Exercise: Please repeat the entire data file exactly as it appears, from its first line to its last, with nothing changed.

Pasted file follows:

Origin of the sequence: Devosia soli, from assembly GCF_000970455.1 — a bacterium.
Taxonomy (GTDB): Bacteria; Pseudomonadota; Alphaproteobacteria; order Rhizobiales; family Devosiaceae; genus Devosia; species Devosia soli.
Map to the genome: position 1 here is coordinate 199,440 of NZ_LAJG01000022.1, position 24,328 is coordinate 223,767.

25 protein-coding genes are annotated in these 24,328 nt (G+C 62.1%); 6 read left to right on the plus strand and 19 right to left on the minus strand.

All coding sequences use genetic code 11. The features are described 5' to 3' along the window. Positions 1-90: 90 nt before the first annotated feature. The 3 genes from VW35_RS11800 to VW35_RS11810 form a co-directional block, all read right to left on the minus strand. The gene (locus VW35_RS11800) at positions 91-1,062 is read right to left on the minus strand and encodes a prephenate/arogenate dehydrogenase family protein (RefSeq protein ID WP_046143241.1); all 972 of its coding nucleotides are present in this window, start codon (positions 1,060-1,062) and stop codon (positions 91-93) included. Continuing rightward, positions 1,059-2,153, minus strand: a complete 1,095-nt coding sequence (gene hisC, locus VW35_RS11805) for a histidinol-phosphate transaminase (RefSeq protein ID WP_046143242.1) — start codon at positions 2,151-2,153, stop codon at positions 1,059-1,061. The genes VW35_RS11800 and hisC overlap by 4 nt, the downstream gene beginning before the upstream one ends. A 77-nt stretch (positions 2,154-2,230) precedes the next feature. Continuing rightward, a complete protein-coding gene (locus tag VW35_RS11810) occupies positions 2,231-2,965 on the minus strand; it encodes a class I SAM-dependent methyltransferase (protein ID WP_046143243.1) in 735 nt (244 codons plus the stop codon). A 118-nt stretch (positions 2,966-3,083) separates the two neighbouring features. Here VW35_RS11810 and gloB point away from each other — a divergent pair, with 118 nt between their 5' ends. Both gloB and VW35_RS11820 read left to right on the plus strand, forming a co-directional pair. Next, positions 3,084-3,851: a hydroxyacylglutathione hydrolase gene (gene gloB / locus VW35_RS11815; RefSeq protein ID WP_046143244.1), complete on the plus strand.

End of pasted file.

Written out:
Origin of the sequence: Devosia soli, from assembly GCF_000970455.1 — a bacterium.
Taxonomy (GTDB): Bacteria; Pseudomonadota; Alphaproteobacteria; order Rhizobiales; family Devosiaceae; genus Devosia; species Devosia soli.
Map to the genome: position 1 here is coordinate 199,440 of NZ_LAJG01000022.1, position 24,328 is coordinate 223,767.

25 protein-coding genes are annotated in these 24,328 nt (G+C 62.1%); 6 read left to right on the plus strand and 19 right to left on the minus strand.

All coding sequences use genetic code 11. The features are described 5' to 3' along the window. Positions 1-90: 90 nt before the first annotated feature. The 3 genes from VW35_RS11800 to VW35_RS11810 form a co-directional block, all read right to left on the minus strand. The gene (locus VW35_RS11800) at positions 91-1,062 is read right to left on the minus strand and encodes a prephenate/arogenate dehydrogenase family protein (RefSeq protein ID WP_046143241.1); all 972 of its coding nucleotides are present in this window, start codon (positions 1,060-1,062) and stop codon (positions 91-93) included. Continuing rightward, positions 1,059-2,153, minus strand: a complete 1,095-nt coding sequence (gene hisC, locus VW35_RS11805) for a histidinol-phosphate transaminase (RefSeq protein ID WP_046143242.1) — start codon at positions 2,151-2,153, stop codon at positions 1,059-1,061. The genes VW35_RS11800 and hisC overlap by 4 nt, the downstream gene beginning before the upstream one ends. A 77-nt stretch (positions 2,154-2,230) precedes the next feature. Continuing rightward, a complete protein-coding gene (locus tag VW35_RS11810) occupies positions 2,231-2,965 on the minus strand; it encodes a class I SAM-dependent methyltransferase (protein ID WP_046143243.1) in 735 nt (244 codons plus the stop codon). A 118-nt stretch (positions 2,966-3,083) separates the two neighbouring features. Here VW35_RS11810 and gloB point away from each other — a divergent pair, with 118 nt between their 5' ends. Both gloB and VW35_RS11820 read left to right on the plus strand, forming a co-directional pair. Next, positions 3,084-3,851: a hydroxyacylglutathione hydrolase gene (gene gloB / locus VW35_RS11815; RefSeq protein ID WP_046143244.1), complete on the plus strand.